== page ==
Small Changes in Nutrition and Physical Activity Promote Weight Loss and Maintenance: 3-Month Evidence from the ASPIRE Randomized Trial

Department of Psychology, East Carolina University, 104 Rawl, East Fifth Street, Greenville, NC 27858-4353, USA.
Annals of Behavioral Medicine (Impact Factor: 4.2). 07/2008; 35(3):351-7. DOI: 10.1007/s12160-008-9033-z
Source: PubMed


Current obesity interventions use intensive behavior changes to achieve large initial weight loss. However, weight regain after treatment is common, and drop out rates are relatively high. Smaller behavioral changes could produce initial weight loss and be easier to sustain after active treatment.
We examined the efficacy of an intervention that targeted small but cumulative participant-chosen changes in diet and physical activity (ASPIRE) and compared this treatment to standard didactic and wait-list control groups. The primary outcome measures were body weight, waist circumference, and intra-abdominal fat.
Fifty-nine overweight or obese sedentary adults were randomized to one of three groups: (1) the ASPIRE group (n = 20), (2) a standard educationally-based treatment group (n = 20), or (3) a wait list control group (n = 19) for 4 months. Active treatment groups received identical resistance and aerobic training programs.
Intention-to-treat analyses showed that participants in the ASPIRE group lost significantly more weight than the standard and control groups (-4.4 vs. -1.1 and +0.1 kg, respectively), and the greater initial weight loss in the ASPIRE group was sustained 3 months after active treatment (4.1 kg). An alternative analytic strategy (0.3 kg/month weight gain for those lost to follow-up) showed continued weight loss (-0.2 kg after active treatment; -4.6 kg from baseline) at follow-up in the ASPIRE group. Similar patterns were observed for the other adiposity measures.
More modest behavioral changes are capable of promoting weight loss, decreasing adiposity markers and sustaining these changes over 3 months. Longer-term studies comparing this approach with traditional behavioral weight loss treatments are warranted.

14 Reads
  • Source
    • "However, when EB is no longer maintained then weight changes will occur. Studies suggest that small differences between EI and energy expenditure may be sufficient to cause weight changes [25] [26] [27]. This is because excess energy is not stored at 100% efficiency owing in part to the metabolic costs of storing various fuels, and energy is instead stored at about 50% efficiency, leading to small increases in weight over time due to positive EB [28]. "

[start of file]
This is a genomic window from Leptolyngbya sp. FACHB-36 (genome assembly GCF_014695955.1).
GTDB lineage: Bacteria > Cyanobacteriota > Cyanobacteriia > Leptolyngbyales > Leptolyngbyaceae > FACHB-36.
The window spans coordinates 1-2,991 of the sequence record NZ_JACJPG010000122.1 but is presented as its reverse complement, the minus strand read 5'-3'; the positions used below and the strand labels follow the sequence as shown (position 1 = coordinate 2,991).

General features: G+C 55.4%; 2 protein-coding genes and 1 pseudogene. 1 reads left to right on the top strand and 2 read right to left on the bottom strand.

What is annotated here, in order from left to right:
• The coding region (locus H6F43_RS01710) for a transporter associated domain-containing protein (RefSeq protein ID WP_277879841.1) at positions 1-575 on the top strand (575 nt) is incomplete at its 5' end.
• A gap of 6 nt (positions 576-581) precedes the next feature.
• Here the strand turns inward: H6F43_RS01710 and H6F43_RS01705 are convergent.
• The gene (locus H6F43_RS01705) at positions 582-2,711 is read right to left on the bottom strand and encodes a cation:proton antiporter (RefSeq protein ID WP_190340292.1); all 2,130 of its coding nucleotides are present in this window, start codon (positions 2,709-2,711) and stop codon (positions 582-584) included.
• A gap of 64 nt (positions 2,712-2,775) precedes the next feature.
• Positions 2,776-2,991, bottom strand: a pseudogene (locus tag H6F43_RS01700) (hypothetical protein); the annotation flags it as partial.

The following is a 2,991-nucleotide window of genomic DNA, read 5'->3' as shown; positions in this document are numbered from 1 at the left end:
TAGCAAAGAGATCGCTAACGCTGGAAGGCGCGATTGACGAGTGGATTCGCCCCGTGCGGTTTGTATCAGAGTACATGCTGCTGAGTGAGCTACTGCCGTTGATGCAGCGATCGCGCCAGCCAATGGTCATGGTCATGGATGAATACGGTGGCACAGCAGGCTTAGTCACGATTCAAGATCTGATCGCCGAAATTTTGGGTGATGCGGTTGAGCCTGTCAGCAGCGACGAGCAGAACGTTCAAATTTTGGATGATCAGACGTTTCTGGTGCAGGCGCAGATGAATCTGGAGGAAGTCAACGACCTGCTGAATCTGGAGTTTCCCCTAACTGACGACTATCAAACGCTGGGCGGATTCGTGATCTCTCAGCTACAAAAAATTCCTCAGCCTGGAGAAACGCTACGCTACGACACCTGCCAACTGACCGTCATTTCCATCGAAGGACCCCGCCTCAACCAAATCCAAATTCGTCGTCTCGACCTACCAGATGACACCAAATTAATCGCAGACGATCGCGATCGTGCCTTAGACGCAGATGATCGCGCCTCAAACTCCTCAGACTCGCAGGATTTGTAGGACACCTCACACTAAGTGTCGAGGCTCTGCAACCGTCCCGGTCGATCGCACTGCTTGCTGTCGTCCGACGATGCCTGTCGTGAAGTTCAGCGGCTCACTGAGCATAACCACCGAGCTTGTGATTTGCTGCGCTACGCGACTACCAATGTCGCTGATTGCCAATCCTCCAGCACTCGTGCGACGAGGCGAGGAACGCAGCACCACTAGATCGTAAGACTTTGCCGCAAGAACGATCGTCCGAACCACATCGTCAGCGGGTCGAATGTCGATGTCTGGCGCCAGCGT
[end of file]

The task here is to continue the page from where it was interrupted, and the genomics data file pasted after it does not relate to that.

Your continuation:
[Show abstract] [Hide abstract]
    ABSTRACT: Abstract Extreme weight changes, or changes in weight greater than 10 kg within a 2-year period, can be caused by numerous factors that are much different than typical weight fluctuations. This paper uses two interesting cases of extreme weight change (a female who experienced extreme weight gain and a male who experienced extreme weight loss) from participants in the Energy Balance Study to illustrate the physiological and psychosocial variables associated with the weight change over a 15-month period, including rigorous assessments of energy intake, physical activity (PA) and energy expenditure, and body composition. In addition, we provide a brief review of the literature regarding the relationship between energy balance (EB) and weight change, as well as insight into proper weight management strategies. The case studies presented here are then placed in the context of the literature regarding EB and weight change. This report further supports previous research on the importance of regular doses of PA for weight maintenance, and that even higher volumes of PA are necessary for weight loss. Practitioners should emphasize the importance of PA to their patients and take steps to monitor their patients' involvement in PA.
    Full-text · Article · Dec 2014 · Postgraduate Medicine
  • Source